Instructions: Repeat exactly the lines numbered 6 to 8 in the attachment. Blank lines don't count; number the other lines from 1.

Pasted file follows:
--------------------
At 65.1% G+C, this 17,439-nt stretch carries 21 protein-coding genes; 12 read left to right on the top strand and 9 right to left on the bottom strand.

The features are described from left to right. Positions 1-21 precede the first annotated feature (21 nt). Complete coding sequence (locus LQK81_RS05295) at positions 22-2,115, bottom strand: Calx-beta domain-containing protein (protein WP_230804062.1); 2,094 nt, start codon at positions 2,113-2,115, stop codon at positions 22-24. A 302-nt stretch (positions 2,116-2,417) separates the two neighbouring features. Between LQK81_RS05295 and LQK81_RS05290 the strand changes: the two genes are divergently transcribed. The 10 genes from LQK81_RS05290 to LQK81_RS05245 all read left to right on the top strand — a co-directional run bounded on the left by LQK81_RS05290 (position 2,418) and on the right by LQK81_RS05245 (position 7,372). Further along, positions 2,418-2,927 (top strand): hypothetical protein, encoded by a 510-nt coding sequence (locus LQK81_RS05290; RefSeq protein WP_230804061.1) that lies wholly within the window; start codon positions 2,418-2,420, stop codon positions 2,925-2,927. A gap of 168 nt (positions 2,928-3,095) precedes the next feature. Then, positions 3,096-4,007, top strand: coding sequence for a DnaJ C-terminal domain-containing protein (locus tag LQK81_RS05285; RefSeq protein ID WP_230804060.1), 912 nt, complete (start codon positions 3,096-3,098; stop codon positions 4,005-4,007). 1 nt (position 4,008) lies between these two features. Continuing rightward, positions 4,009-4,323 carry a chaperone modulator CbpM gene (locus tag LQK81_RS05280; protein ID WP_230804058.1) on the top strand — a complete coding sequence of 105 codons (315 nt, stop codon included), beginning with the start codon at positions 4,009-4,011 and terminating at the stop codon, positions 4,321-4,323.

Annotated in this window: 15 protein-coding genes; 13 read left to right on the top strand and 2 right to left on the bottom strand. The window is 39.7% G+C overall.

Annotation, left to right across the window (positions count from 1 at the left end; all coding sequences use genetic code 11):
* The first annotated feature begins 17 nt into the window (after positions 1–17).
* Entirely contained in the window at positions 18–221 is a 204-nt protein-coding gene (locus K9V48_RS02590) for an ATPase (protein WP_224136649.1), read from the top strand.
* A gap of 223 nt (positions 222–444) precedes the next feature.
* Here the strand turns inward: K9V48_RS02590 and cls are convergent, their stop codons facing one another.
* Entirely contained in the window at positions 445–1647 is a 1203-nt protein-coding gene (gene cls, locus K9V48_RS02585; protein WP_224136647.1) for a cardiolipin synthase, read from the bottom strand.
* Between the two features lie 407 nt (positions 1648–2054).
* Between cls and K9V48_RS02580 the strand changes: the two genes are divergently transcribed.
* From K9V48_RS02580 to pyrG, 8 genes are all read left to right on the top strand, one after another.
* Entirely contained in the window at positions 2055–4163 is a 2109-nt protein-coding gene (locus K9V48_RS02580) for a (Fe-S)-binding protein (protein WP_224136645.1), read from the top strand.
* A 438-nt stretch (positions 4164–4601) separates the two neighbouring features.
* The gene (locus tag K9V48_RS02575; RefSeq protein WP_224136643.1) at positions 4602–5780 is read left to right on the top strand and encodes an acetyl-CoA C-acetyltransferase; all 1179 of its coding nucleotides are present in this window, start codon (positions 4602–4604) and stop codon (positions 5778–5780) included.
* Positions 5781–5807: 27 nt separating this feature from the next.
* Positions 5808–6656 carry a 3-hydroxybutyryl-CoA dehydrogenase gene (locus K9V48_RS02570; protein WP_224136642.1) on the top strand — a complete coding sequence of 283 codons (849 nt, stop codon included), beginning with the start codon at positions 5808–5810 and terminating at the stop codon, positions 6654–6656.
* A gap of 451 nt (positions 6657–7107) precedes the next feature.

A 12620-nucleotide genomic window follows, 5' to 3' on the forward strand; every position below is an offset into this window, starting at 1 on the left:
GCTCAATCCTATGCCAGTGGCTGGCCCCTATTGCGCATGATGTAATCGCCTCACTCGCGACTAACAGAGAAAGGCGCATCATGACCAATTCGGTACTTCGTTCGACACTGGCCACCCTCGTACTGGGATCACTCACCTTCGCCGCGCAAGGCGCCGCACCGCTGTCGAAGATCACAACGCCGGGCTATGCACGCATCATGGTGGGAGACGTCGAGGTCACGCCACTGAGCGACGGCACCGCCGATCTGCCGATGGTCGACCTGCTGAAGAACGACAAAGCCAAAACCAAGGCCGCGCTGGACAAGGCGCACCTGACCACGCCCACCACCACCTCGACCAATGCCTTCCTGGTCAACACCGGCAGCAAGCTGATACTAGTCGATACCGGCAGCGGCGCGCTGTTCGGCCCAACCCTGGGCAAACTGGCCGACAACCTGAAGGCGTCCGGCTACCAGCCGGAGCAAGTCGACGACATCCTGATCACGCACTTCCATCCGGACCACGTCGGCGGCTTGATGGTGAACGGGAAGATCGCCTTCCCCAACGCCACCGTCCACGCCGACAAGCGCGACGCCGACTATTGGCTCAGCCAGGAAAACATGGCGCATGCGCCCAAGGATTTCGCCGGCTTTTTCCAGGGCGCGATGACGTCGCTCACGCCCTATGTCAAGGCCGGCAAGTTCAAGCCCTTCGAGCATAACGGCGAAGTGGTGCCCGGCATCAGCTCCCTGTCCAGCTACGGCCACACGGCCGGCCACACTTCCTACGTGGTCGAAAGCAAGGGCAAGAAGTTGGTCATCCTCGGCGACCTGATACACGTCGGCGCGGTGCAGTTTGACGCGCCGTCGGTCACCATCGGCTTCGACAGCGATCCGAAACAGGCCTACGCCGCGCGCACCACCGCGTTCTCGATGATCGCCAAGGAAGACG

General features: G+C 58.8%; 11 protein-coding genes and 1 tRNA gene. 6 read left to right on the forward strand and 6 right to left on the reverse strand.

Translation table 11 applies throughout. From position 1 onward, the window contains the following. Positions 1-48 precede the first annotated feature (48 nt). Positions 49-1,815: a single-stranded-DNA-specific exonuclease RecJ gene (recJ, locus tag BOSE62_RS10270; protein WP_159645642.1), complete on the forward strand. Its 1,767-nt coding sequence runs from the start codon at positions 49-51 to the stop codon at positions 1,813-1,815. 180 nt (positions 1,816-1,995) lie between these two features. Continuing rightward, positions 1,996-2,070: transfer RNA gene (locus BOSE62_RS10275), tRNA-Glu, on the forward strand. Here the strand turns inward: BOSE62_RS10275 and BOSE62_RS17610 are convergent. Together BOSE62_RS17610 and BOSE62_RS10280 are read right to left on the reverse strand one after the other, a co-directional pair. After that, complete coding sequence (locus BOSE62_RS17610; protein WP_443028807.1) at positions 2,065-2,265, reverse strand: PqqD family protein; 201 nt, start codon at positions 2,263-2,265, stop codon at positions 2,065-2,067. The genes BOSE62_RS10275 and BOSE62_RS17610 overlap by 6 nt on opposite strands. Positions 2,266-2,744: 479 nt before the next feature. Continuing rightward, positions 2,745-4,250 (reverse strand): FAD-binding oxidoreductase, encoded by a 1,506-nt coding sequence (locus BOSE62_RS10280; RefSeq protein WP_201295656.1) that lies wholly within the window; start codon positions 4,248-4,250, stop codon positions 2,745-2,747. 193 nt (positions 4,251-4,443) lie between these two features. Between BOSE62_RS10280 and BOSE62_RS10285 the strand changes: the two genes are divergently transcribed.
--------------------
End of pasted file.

* Entirely contained in the window at positions 18–221 is a 204-nt protein-coding gene (locus K9V48_RS02590) for an ATPase (protein WP_224136649.1), read from the top strand.
* A gap of 223 nt (positions 222–444) precedes the next feature.
* Here the strand turns inward: K9V48_RS02590 and cls are convergent, their stop codons facing one another.